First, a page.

Maria is a fellow UW law grad and social justice pioneer. When I reached out to her hoping she would consider being a guest writer for femails.org, I was thrilled when it was met with an enthusiastic, ‘Yes!’ I was even more thrilled when I read what she submitted. #mylifeismine #sorrynotsorry #empower
From: Maria Manza <email@example.com>
Date: Sun, Dec 3, 2017 at 10:20 PM
Subject: Interrupting Ritual
To: Katalina Mayorga <firstname.lastname@example.org>
Dearest Kata –
Last week, when we talked about Tracee Ellis Ross’s Glamour speech, where she described her commitment to being a fully embodied woman without necessarily “being chosen” or “having kids,” we mostly focused on the internal and external conversations we’ve had recently about having children. What we didn’t delve into as deeply is the consequence of making people feel uncomfortable while staying true to Ross’s mantra “my life is mine.”
This week, I’ve been pondering on how one of the people who will feel uncomfortable at times while living out that mantra is me.
In my 30’s, I’ve become more adept at stepping into my strength and following what feels right for me despite what others may think. Much of that was done in relative silence. But in the months leading up to November 2016 and in the wake of 45’s election, I’ve found myself stepping into discomfort much more readily. Like when someone gets on the elevator and asks for probably the fifth time whether I’m engaged yet, and I say “Why is that the only question you ever ask me?” Or when a man I’ve just met in a room full of men says, “I wasn’t expecting a woman to be here. Now we have to change how we talk,” and I retort, “Maybe changing how you talk all the time is a good thing.” Or when I ask a male colleague to stop interrupting and let me finish, without saying sorry or even please.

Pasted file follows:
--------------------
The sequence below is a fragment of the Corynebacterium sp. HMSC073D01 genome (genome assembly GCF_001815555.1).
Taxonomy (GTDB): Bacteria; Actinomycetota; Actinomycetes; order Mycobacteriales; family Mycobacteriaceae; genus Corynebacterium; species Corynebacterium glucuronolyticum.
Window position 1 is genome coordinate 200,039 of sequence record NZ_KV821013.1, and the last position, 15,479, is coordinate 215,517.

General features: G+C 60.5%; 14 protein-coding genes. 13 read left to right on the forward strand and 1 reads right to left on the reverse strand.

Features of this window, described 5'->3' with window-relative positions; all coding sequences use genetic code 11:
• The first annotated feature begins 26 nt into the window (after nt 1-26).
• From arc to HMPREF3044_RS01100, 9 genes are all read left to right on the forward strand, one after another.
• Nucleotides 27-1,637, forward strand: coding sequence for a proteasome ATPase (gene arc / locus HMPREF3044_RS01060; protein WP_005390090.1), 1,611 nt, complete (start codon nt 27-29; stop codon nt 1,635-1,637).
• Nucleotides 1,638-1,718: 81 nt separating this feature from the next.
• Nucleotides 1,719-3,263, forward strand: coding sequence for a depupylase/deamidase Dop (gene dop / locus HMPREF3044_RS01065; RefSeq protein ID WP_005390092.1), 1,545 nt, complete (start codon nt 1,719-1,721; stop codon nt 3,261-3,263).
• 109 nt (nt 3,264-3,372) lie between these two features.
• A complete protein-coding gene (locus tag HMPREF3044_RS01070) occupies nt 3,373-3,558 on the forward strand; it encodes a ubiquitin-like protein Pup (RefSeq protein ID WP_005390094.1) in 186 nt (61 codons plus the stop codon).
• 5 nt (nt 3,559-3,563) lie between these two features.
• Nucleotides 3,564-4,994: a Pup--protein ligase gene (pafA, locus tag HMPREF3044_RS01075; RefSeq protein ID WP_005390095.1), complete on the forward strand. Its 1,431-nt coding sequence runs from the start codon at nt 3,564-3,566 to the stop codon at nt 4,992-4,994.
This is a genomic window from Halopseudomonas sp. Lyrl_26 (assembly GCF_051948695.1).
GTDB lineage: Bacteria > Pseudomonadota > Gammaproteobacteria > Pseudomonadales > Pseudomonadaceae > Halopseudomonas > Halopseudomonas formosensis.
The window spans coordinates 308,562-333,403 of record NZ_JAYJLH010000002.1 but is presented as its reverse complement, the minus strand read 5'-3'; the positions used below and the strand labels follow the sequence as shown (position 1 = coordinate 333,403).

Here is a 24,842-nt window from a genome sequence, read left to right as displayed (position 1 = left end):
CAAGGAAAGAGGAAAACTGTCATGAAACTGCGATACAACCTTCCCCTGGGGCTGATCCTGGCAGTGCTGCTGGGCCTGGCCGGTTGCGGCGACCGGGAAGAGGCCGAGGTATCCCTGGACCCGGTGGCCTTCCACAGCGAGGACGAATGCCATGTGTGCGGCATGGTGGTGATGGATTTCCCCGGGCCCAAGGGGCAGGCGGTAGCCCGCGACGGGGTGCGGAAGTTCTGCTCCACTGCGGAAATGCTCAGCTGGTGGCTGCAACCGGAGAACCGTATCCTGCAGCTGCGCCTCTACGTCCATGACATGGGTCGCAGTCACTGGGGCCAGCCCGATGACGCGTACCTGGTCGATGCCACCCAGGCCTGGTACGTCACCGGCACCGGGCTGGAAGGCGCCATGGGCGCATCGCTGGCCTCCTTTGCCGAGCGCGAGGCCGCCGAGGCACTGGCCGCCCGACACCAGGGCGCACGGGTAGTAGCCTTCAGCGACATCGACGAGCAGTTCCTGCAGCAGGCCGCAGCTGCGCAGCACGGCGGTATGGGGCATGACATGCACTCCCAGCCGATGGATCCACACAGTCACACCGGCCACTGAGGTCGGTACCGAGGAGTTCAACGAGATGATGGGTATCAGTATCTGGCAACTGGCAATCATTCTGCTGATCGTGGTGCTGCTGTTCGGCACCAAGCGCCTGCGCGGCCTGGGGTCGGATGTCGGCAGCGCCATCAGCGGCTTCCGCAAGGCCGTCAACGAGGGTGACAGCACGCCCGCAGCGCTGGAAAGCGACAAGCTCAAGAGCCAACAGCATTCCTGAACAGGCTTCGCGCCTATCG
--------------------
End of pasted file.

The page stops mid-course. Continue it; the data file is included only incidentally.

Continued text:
In the past, I might have laughed off some of these situations, but I’m no longer willing to collapse my space, even a little, to avoid conflict.
You sent me a postcard earlier in the year that says “Interrupting ritual is the key to inspiring social change.” I put it up on my version of a gallery wall, and I’ve been musing over it ever since, trying to uncover which rituals might be obscuring complicity in systemic disempowerment.
I see now that the rituals needing interrupting don’t stop with the most dominant definition, that of ceremonial, but instead extend to another definition, that of “done in accordance with social custom or normal protocol.” These “normal protocols”, like brushing off a sexist comment or glossing over an interruption while leading a meeting, become normalized because they help us get through daily life as smoothly as possible. But prioritizing smooth days doesn’t enact social change.
I’m now actively dismantling my normalized responses. It’s taking practice, and at times, it makes me uncomfortable. Calling out a man I’ve just met for chauvinistic behavior is much easier than voicing my frustration to my supervisor when I disagree with his handling of a case I’ve been working on. I may not feel strong in the moment, but I always feel more surefooted on the other side. By responding differently, I can help change the arc of how moments like these have passed before.
How are you interrupting ritual in your daily life?